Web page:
Author: Gordon Merrick
Publisher: Open Road Media
Pages/Word Count: 256 Pages
Rating: 4 Stars
Blurb: Charlie Mills always played the role of the good grandson, and his grandmother rewarded him for it handsomely in the form of all the gifts, money, and attention a boy could want. Entering college in the late 1930s, Charlie just has to keep doing what his grandmother expects of him in order to continue to receive her gifts. He has to find a nice girl, get married, and have a few kids. Then one summer, he meets Peter Martin.
Peter is everything that Charlie has ever wanted. Despite all the obstacles, Charlie immediately craves and pursues Peter, who happily obliges him. As they grow closer, Charlie is forced to choose between two options: complying with the expectations of society and family, or following the call of true love. In this, the first book of the Charlie & Peter Trilogy, Gordon Merrick creates an enduring portrait of two young men deeply in love, and the tribulations they endure to express themselves and maintain their relationship.
Review: Gordon Merrick’s The Lord Won’t Mind is a seminal piece of gay fiction. First published in 1970, Merrick’s novel is foundational in the post-Stonewall era, and while it’s dated in terms of both language and social correctness, I can only imagine it’s a book gay men needed very much at the time it was written.
Reading this book from a 21st Century perspective was both difficult and enlightening—difficult because the language is purple enough to make even Oscar Wilde do a double-take, enlightening because it shows how far we’ve come from the time not only the book was written but from when it was set, the early days of World War II (not the 1960s, as one version of the blurb erroneously suggests). The story’s lovers, Charlie and Peter, are portrayed in a way I feel is likely reflective of the author’s age, as well as of the decade in which the book was published. The Lord Won’t Mind is more than a bit melodramatic in a Peyton Place sort of way, and is quite un-PC in its attitude toward and portrayal of many of its black and female characters. While historically accurate and indicative of the era, not to mention a significant plot device, it’s possible this will make the book less accessible to the contemporary reader.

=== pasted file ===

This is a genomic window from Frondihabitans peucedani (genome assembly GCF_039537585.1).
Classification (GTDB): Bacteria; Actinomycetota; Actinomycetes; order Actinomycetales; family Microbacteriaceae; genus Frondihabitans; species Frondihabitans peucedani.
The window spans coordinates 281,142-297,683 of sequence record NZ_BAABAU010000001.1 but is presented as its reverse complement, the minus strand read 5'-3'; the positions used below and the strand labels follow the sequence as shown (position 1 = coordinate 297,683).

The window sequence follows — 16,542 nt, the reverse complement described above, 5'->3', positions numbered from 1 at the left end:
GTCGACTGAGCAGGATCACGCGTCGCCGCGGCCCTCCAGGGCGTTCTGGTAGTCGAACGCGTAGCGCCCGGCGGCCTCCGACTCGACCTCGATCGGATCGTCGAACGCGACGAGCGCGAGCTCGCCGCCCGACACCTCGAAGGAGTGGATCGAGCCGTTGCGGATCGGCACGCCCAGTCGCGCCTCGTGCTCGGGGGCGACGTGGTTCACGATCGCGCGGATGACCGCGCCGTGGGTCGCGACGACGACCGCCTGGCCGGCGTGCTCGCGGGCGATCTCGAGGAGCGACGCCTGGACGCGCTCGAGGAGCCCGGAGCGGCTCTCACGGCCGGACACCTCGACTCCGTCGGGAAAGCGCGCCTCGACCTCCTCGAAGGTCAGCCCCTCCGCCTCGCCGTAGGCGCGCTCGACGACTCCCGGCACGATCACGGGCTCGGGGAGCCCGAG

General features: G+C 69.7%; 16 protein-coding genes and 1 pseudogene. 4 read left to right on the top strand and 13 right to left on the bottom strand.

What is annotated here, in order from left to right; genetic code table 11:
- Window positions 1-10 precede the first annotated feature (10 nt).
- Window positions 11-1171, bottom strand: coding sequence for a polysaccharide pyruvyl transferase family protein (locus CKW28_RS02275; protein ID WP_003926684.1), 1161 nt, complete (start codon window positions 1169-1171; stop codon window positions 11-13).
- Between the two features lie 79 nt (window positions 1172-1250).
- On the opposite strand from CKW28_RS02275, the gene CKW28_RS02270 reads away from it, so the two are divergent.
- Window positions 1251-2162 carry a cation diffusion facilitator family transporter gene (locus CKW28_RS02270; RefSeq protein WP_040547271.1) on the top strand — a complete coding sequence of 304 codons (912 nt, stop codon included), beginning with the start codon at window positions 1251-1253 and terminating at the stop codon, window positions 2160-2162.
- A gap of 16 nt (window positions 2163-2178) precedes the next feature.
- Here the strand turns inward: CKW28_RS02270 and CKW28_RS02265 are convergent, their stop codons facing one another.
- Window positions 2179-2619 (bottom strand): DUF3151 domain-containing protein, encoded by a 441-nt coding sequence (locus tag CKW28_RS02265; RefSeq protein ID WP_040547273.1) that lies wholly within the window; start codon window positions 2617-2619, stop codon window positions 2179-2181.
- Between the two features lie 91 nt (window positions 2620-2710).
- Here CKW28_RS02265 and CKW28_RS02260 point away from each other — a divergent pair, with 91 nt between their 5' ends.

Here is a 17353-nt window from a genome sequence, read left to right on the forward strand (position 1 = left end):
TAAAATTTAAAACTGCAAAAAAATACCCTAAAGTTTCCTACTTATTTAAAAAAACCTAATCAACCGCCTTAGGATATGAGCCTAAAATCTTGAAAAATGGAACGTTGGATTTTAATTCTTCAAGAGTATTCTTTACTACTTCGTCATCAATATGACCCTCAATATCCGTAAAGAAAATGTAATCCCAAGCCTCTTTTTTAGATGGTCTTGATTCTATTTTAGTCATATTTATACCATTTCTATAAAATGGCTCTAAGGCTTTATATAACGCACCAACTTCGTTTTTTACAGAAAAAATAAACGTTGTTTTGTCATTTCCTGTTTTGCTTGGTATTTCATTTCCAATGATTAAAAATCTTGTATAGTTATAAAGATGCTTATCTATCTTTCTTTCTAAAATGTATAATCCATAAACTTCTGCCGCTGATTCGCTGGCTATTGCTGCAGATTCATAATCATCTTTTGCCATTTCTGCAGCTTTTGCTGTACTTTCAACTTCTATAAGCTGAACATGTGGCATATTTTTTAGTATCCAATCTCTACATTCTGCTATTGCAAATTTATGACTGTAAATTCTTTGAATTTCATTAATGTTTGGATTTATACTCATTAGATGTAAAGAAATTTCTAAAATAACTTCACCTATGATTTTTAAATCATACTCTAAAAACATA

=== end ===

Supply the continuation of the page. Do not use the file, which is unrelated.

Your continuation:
Charlie and Peter’s relationship is the fairy tale of its time—love at first sight and the dream of the happily-ever-after in spite of the social climate that would not only shun their connection but would have forbidden it. The story is a coming-of-age tale as well; for Peter, who’s discovering there’s a word that defines his sexual preferences, and for Charlie, who struggles with the fact he’s fallen in love with Peter—what that means for him in terms of his sexuality, his very maleness, his relationship with his grandmother, and his need to be “normal” in a marriage that goes terribly wrong from its outset. Charlie’s battle with self-acceptance is central to the plot, all of it hinging on the fact that he’s unable to settle into the life he wants, while Peter learns to embrace himself and his desires. Merrick was speaking to an audience that needed to see himself reflected in a romance novel’s pages, and in this, The Lord Won’t Mind succeeds, and accounts for its relevance in and significance to the genre.
Stylistically speaking, the author’s language—in both the narrative and dialogue—reflects the book’s aim to be both innocent and erotic, as well as providing a romance that inspires conflict while employing flowery endearments that might have made it easy to dismiss were it not for the fact that heterosexual romance was offering the same style and was this book’s mirror image in the 70s. While I can’t say the delivery of this influential novel has earned itself a place among my favorites, I would absolutely recommend it as a classic piece of literature, a must-read in order to experience the history and gain a better understanding of the evolution of gay fiction.
You can buy The Lord Won’t Mind here: